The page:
UPDATED: CurrentC A Less Than Stellar Mobile Payment System That Wants To Kill NFC

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The following is an editorial, these are my thoughts on NFC vs CurrentC, these thoughts are my own. 

Google tried to introduce a new form of paying at the register when it introduced Google Wallet on NFC capable phones back in 2011. Since then only a small number of users even know what Google Wallet is, and an even smaller number know what NFC is. Fast forward to 2014 and Apple decides that NFC payments might actually be a good thing and they make their iPhone 6 line NFC payment capable. Suddenly the mainstream media is reporting the wonders of Apple Pay and NFC in the latest iPhones.

Now the whole world knows exactly what NFC and mobile payments are. Good news for Google Wallet and other NFC payment ventures right? Wrong. Turns out the big box retailers have been dreaming up their own mobile payment system called CurrentC in order to get out from under the credit card industries 2% transaction fees. CurrentC uses QR code scanning to accomplish a transaction at the register, the problem with that is, it’s clunky and not at all user friendly.

When it’s time for a user to check out, they request to pay with CurrentC. The consumer then unlocks their phone, opens the CurrentC app, opens the code scanner, and scans the QR code shown on the cashier’s screen. In some case, the reverse may happen where the consumer’s CurrentC app displays a payment code and the cashier scans it. If a QR code can’t be generated, a manually entered numeric code may be offered.

With NFC payments you simply tap your phone and use TouchID on your iPhone to complete the transaction. On Android it’s about the same, tap the phone and in some cases enter your pin. Clean and simple, no scanning one code then another and showing your phone to the cashier. CurrentC is being used by the big retailers to increase profits by getting out of the fees Visa, MasterCard, AMEX and others charge them. The user experience is not first on their minds, making their payments system work for you is not on their agenda. There’s talk of retailers offering incentives like coupons and discounts if you use CurrentC, of course these will be small loss leaders compared to the amount of money they will gain back from skirting credit card fees. Recently it was revealed that CVS Pharmacy yanked the ability to use Apple Pay (or any NFC payment system) from its stores. Wonder why? Because CVS Pharmacy is backing CurrentC and they don’t want Apple Pay or Google Wallet competing inside their stores giving you the user one less option. Below is a list of some of the other retailers committed to CurrentC.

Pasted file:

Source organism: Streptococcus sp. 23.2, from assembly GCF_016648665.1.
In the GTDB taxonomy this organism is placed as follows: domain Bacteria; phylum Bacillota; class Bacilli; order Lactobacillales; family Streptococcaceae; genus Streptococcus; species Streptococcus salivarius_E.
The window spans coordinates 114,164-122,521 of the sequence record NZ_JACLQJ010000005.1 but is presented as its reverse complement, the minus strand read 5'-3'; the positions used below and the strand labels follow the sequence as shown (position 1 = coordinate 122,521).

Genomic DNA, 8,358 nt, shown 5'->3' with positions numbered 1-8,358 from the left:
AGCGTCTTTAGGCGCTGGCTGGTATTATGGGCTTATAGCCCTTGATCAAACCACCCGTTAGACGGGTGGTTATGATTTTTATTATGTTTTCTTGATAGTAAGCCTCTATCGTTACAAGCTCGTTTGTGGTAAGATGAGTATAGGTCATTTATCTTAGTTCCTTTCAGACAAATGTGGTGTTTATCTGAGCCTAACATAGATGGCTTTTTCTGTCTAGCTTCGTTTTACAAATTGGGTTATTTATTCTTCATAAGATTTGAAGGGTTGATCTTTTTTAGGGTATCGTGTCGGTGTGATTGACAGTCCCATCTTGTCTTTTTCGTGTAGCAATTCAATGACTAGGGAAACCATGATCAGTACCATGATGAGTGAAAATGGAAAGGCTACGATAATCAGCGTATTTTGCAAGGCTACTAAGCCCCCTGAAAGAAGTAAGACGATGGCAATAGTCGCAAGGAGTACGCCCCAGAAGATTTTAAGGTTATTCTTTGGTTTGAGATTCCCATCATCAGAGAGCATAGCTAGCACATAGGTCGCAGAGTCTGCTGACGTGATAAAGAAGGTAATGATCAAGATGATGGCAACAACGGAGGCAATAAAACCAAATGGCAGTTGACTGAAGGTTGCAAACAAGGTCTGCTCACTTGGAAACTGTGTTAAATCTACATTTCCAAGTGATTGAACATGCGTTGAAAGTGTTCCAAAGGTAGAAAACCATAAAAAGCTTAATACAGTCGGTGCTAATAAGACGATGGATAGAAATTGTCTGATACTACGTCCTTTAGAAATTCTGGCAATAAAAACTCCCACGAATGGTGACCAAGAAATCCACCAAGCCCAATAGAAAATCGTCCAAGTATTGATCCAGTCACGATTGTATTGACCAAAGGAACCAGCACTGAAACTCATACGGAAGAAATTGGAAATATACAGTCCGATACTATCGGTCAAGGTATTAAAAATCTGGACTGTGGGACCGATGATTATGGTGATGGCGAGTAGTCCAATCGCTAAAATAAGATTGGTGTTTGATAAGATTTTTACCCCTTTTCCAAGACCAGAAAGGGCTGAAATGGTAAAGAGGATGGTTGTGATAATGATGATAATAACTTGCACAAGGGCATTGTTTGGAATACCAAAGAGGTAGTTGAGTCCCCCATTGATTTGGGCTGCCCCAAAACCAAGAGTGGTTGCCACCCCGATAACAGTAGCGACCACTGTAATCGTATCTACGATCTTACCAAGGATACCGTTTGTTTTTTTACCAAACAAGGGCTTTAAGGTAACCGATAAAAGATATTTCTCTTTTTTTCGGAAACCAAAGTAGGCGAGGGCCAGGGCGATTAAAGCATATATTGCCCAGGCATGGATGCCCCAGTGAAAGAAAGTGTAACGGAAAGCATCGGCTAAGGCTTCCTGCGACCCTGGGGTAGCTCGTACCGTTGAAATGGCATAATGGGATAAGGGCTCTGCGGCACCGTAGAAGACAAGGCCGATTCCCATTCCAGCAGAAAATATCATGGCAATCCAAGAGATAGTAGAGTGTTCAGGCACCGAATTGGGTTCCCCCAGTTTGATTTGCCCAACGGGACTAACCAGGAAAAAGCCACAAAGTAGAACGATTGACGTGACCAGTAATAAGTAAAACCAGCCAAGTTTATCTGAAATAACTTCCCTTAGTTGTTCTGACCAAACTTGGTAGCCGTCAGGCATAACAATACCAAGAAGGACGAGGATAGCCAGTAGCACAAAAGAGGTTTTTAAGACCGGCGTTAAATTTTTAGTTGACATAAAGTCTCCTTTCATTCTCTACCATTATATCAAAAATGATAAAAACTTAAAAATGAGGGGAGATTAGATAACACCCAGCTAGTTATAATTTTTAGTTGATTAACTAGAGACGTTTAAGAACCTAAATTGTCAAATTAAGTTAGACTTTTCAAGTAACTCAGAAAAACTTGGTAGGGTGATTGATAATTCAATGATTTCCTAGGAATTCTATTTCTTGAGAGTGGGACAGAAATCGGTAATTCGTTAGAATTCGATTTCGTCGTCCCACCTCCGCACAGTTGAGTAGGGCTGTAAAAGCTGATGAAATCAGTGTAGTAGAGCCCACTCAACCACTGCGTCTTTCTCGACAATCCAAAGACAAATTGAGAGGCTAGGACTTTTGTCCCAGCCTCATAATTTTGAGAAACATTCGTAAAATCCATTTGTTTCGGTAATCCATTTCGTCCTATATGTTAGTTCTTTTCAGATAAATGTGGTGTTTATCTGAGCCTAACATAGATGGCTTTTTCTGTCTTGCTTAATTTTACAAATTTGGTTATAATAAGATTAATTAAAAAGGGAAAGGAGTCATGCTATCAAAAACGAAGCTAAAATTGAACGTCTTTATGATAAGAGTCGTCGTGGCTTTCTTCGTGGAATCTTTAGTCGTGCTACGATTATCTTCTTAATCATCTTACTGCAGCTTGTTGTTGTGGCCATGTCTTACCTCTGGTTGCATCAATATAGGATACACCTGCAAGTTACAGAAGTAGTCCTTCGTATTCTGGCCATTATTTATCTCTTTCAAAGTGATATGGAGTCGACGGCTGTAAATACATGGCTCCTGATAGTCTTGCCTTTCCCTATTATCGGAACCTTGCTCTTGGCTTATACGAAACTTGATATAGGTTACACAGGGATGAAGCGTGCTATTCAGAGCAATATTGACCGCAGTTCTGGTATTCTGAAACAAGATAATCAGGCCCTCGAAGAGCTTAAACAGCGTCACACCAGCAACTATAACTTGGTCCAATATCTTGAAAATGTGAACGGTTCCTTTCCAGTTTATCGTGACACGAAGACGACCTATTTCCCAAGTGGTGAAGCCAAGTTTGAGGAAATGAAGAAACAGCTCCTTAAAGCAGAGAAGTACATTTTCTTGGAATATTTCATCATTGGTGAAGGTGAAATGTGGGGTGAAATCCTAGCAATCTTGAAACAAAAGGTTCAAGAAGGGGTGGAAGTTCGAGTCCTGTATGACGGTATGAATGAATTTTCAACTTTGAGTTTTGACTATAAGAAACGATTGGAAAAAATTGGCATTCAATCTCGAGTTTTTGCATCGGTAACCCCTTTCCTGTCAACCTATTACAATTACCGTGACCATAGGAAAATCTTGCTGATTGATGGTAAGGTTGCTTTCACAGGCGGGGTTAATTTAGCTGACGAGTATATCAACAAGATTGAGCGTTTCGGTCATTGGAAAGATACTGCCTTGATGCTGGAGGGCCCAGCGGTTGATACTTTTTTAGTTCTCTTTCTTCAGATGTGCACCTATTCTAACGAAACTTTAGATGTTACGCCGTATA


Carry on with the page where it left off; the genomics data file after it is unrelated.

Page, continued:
As you can see the list is extensive and there are major names looking to increase their profits first and provide a good user experience second. While it’s understandable that these companies want to get out of paying fees to big credit, they’re doing it by using a clunky unintuitive payment system. Not only that, they’re taking choice away from the consumer by not allowing Apple Pay, Google Wallet or any NFC payments to be used. TechCrunch has an extensive write up on their site I encourage you to read, they delve deeper into what CurrentC and NFC are and how they differ and why these retailers are itching to make it their default electronic payment system. What do you think of CurrentC? Let us know in the comments below or on Google+, Facebook and Twitter.

Update: I’d like to add this bit of goodness from a user on Google+ David Jao, thanks for pointing this other glaring issue with CurrentC. You can find his comment and discussion on Google+.

The problem with CurrentC is not the technical protocol. I could care less whether they use QR codes or NFC or tokens. The problem is the legal status. CurrentC is not based on credit cards, which by law limit consumer liability in the event of a security breach. With CurrentC, there are no laws or regulations limiting consumer liability in the event of a security breach. It’s just the retailer against the consumer. Guess who wins?

I will never support any payment system that exposes the consumer to 100% legal liability. Apple Pay and Google Wallet are based on credit cards and offer much stronger legal protections.

[button link=”http://techcrunch.com/2014/10/25/currentc/” icon=”fa-external-link” side=”left” target=”blank” color=”285b5e” textcolor=”ffffff”]Source: TechCrunch[/button]

Last Updated on November 27, 2018.


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